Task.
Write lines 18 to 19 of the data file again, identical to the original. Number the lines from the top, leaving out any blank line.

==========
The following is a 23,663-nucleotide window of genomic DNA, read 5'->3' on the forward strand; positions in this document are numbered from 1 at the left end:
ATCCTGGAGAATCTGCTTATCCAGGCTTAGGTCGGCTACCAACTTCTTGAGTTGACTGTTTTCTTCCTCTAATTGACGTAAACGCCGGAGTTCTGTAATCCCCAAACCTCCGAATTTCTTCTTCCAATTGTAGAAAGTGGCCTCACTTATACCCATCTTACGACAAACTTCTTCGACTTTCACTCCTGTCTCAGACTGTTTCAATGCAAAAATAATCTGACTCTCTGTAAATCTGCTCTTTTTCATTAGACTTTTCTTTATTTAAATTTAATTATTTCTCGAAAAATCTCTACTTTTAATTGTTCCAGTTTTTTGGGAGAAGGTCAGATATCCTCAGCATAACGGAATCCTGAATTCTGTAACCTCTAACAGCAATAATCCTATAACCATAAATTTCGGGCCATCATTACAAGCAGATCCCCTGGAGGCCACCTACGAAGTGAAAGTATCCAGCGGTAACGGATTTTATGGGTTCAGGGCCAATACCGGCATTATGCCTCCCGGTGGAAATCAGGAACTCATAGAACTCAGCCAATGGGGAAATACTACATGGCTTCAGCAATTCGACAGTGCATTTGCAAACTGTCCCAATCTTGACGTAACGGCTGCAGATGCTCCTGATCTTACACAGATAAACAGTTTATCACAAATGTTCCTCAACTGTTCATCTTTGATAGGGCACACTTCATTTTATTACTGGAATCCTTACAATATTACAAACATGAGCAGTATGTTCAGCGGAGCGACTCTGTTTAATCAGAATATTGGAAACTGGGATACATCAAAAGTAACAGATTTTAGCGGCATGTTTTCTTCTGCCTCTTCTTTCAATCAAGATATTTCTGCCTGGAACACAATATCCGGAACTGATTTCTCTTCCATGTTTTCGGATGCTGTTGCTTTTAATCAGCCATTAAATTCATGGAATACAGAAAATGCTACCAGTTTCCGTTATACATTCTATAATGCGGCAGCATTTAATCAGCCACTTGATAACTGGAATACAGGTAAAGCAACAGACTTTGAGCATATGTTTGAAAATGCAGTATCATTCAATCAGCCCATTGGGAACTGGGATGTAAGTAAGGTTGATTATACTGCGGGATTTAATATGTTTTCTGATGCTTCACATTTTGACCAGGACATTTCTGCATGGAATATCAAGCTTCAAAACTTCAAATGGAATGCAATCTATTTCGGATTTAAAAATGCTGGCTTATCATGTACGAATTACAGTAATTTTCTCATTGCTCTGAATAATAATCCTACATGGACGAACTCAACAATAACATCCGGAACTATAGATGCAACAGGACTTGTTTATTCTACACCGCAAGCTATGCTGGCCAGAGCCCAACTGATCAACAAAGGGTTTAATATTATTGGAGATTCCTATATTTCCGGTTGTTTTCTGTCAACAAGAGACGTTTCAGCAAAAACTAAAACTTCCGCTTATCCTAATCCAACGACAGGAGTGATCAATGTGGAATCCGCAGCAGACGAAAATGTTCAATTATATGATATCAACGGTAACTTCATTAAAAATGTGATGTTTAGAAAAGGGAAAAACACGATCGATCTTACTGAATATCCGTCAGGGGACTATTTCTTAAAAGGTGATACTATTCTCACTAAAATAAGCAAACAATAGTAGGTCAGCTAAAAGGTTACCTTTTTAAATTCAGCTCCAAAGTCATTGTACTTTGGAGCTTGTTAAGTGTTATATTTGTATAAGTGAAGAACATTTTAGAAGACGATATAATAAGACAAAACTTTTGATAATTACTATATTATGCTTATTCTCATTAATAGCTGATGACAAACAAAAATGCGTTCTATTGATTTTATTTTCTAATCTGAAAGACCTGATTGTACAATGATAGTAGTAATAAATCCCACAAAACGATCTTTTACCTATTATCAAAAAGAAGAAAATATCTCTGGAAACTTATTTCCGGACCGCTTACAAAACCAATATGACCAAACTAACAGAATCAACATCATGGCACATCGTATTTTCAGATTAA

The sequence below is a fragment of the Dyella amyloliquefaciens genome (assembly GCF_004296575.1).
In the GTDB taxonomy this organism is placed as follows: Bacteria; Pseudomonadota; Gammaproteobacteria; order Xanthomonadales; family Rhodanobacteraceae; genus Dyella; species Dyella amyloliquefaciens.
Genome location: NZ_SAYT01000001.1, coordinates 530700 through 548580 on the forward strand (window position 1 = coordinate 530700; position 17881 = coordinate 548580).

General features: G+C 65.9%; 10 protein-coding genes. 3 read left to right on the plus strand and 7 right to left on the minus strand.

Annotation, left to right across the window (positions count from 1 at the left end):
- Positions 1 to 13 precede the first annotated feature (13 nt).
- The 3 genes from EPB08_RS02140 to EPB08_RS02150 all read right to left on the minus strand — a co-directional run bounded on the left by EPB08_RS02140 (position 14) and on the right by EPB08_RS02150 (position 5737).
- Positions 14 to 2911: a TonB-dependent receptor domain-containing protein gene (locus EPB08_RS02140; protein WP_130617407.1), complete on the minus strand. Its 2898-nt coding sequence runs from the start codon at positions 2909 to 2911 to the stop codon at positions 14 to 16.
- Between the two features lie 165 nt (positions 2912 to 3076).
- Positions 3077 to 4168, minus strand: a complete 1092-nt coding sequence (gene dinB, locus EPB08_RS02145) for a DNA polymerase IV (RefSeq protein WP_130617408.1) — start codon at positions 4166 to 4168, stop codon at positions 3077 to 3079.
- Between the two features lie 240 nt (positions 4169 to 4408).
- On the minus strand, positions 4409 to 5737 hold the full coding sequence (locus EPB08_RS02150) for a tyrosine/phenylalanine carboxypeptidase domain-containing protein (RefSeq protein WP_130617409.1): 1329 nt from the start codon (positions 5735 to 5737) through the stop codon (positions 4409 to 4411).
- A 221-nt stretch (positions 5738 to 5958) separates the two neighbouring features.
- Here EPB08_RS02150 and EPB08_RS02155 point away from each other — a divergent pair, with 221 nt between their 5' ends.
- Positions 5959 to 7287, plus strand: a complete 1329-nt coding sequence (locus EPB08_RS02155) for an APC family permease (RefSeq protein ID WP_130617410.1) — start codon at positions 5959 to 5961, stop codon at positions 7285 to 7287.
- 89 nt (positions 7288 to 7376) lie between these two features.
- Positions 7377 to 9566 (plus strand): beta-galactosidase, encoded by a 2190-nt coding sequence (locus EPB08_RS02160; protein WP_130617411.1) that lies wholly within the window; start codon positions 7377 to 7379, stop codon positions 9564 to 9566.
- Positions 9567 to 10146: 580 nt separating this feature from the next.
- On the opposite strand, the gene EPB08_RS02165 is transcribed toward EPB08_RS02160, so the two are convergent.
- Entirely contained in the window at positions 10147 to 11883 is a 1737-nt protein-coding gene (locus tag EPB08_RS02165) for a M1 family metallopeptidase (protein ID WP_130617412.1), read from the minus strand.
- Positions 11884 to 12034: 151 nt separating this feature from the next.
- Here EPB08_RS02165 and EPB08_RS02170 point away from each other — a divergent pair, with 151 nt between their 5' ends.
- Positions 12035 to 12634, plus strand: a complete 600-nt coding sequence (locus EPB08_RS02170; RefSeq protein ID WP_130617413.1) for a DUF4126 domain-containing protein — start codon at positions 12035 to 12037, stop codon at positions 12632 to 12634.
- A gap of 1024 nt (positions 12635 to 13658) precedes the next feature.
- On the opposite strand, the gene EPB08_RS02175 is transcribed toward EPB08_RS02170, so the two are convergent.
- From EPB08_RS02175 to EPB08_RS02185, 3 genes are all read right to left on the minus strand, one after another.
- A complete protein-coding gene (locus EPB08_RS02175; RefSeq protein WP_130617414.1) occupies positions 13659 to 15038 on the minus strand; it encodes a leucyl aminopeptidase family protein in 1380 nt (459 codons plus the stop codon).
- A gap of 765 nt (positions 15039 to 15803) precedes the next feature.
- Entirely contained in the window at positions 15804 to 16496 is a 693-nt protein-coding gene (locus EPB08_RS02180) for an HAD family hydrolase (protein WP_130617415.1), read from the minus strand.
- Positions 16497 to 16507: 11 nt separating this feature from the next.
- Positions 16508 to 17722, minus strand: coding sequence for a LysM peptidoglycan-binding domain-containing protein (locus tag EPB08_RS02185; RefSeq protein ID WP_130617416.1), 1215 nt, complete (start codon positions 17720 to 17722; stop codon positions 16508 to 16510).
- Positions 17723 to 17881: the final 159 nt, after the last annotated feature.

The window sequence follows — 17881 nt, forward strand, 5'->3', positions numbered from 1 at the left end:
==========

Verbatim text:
- 89 nt (positions 7288 to 7376) lie between these two features.
- Positions 7377 to 9566 (plus strand): beta-galactosidase, encoded by a 2190-nt coding sequence (locus EPB08_RS02160; protein WP_130617411.1) that lies wholly within the window; start codon positions 7377 to 7379, stop codon positions 9564 to 9566.